Lobby Legislators on Critical Issues at Washington GAC
January 26, 2012
January 26, 2012
Washington credit union leaders are encouraged to kick off the month of February at the State Capitol at the Northwest Credit Union Association’s (NWCUA) Washington Governmental Affairs Conference (WGAC). The WGAC offers a crash course in legislative advocacy, followed by the immediate opportunity to put that knowledge to use in face-to-face meetings with legislators.
According to Mark Minickiello, vice president of legislative affairs for the NWCUA, coordinated advocacy efforts like the WGAC are critical to the well-being and growth of the credit union movement.
“Every year, our state legislature passes laws that will have an effect on credit unions,” Minickiello said. “It’s important to be a part of that process to ensure credit unions are fairly represented. Our annual state GAC affords us the opportunity to educate a lot of legislators about pending legislation that would have an effect on credit unions—all at the same time.”
The three-day WGAC agenda begins with a “Pizza and Politics” dinner on Wednesday, Feb. 1, in which Minickiello will give a briefing on the most important current legislative issues. Thursday’s intense schedule includes further updates, briefings and trainings from the NWCUA legislative affairs team, with visits with legislators occupying the afternoon. The event is capped by the Anchor Awards Breakfast on Friday morning.
But more important than any one agenda item is what the WGAC represents as a whole: an opportunity to show the size and strength of the credit union movement in the Northwest while laying the groundwork for future advocacy.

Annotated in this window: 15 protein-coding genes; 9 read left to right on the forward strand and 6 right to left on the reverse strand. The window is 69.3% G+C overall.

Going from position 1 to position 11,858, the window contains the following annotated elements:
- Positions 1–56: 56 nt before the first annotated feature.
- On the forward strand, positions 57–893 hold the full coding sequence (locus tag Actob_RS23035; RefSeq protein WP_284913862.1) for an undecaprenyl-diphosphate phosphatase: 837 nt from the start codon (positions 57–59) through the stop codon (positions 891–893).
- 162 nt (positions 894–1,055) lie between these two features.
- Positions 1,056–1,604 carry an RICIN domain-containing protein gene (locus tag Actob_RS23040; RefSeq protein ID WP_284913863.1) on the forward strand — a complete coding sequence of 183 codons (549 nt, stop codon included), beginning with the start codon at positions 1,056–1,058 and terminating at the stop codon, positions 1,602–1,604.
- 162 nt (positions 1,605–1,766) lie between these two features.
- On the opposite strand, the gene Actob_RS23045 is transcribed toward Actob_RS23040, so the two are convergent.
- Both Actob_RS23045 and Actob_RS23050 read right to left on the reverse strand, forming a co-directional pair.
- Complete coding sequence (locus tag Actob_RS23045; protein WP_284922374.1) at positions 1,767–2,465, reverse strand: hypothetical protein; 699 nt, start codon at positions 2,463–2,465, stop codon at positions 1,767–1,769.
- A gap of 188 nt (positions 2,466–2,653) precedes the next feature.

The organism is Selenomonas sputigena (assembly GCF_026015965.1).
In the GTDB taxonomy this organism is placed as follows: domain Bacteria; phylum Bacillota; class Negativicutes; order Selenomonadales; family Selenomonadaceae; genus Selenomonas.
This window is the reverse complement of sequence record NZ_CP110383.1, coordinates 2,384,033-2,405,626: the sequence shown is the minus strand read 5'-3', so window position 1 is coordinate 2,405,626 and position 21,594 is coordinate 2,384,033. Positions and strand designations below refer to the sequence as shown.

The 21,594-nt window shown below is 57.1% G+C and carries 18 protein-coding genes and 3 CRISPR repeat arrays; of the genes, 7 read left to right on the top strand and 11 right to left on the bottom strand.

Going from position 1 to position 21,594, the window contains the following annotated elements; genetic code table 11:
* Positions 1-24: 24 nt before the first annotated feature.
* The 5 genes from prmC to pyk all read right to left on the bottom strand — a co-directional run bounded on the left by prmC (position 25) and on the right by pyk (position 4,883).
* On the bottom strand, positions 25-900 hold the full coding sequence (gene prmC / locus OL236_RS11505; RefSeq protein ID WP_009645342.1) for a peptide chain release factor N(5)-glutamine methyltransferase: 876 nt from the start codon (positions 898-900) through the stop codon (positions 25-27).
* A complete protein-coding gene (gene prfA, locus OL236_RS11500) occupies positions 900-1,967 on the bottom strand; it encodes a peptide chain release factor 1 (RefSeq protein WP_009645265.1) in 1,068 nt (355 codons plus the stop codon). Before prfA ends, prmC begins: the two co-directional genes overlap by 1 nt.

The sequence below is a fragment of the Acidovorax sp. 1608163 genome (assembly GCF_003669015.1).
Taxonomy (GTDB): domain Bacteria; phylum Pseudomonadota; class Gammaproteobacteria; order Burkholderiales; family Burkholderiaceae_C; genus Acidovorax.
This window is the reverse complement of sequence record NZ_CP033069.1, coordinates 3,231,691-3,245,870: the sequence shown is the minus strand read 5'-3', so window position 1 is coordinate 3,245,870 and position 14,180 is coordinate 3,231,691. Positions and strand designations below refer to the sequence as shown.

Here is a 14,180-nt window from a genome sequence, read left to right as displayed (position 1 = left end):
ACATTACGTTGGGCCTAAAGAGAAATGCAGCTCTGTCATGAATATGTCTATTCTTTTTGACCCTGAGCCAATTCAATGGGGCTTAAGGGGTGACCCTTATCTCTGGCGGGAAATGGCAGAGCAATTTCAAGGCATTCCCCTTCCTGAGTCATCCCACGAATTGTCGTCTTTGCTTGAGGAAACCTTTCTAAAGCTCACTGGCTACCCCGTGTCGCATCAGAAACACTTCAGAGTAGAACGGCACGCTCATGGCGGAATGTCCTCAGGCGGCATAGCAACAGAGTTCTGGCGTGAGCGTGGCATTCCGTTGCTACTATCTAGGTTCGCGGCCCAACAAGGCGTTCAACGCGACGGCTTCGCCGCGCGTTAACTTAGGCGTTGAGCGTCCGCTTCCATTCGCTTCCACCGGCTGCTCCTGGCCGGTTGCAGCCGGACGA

“Legislative hill visits are of prime importance during the state GAC,” he said. “When we can send 100 people to the Capitol to meet with their legislators simultaneously on one afternoon, we meet our goal of educating a large number of legislators. But it also makes a statement. Credit unions are paying attention, and credit unions get involved. It makes us part of the political fabric at the Capitol. So when representatives from our Association meet with a legislator or testify on a bill, that legislator knows who we are there representing.”
“Our main piece of legislation this year would allow public entities to deposit funds at any credit union in our state up to the level of federal insurance,” Minickiello said. “Currently, only state-chartered credit unions are approved depositaries for up to $100,000. This year’s state GAC would be a success if, when our legislation comes up for discussion in the caucus room or on the House or Senate floor, legislators already know about the issue and have just heard from credit union people in their district who want them to vote ‘yes.’”
While the events of last fall have already resulted in unprecedented attention and coverage for credit unions around the nation, Minickiello stressed that now is the time to capitalize on that heightened awareness and leverage the growing power of the credit union movement.
“Most legislators will clear their calendar if possible to meet with constituents coming to visit them in Olympia,” Minickiello said. “Especially credit union people! They know how important their credit unions are to their communities and their constituents, and if they don’t, a hill visit is the perfect time to let them know. They want to know how businesses and employers in their district feel about legislation that they may be asked to vote on.
“And we have seen an invigorated interest in credit unions since the Occupy movement began and since Bank Transfer Day. Lots of legislators are asking what they can do to help credit unions. We tell them, pass our public funds bill!”
The idea of jumping into the political arena and of sitting down with state legislators can be an intimidating one, and learning the intricacies of legislative advocacy can sound like a daunting task. But Minickiello explained that the WGAC is the ideal time for credit union leaders to make their voices heard, whether they are seasoned veterans or making their first trip to the Capitol.
“I’d just like to say to anyone who feels like the State GAC is too scary, don’t be scared,” Minickiello said. “When you get right down to it, legislators and people just like us. They ran for the legislature to help people—just like many of you do every day working at your credit union. Sign up for the conference, come to my Pizza and Politics briefing the night before we get started, and at the end, you’ll likely go home with a renewed interest and confidence in our political system.”